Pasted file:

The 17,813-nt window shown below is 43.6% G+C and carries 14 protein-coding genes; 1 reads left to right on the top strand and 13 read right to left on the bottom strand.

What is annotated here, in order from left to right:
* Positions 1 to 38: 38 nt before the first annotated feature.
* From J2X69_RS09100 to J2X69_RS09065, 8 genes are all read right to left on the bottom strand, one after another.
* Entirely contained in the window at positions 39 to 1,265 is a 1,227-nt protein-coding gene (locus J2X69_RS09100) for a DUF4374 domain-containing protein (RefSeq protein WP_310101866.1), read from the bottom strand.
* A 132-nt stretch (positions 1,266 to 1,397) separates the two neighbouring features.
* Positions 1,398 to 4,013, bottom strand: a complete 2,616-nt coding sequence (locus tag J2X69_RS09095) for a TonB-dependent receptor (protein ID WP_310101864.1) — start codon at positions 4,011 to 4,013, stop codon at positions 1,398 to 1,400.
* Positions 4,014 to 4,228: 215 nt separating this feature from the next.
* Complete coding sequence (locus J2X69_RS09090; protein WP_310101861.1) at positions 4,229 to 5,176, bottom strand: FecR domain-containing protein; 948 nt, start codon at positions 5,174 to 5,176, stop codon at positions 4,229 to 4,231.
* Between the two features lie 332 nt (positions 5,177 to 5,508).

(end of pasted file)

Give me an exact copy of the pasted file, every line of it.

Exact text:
The 17,813-nt window shown below is 43.6% G+C and carries 14 protein-coding genes; 1 reads left to right on the top strand and 13 read right to left on the bottom strand.

What is annotated here, in order from left to right:
* Positions 1 to 38: 38 nt before the first annotated feature.
* From J2X69_RS09100 to J2X69_RS09065, 8 genes are all read right to left on the bottom strand, one after another.
* Entirely contained in the window at positions 39 to 1,265 is a 1,227-nt protein-coding gene (locus J2X69_RS09100) for a DUF4374 domain-containing protein (RefSeq protein WP_310101866.1), read from the bottom strand.
* A 132-nt stretch (positions 1,266 to 1,397) separates the two neighbouring features.
* Positions 1,398 to 4,013, bottom strand: a complete 2,616-nt coding sequence (locus tag J2X69_RS09095) for a TonB-dependent receptor (protein ID WP_310101864.1) — start codon at positions 4,011 to 4,013, stop codon at positions 1,398 to 1,400.
* Positions 4,014 to 4,228: 215 nt separating this feature from the next.
* Complete coding sequence (locus J2X69_RS09090; protein WP_310101861.1) at positions 4,229 to 5,176, bottom strand: FecR domain-containing protein; 948 nt, start codon at positions 5,174 to 5,176, stop codon at positions 4,229 to 4,231.
* Between the two features lie 332 nt (positions 5,177 to 5,508).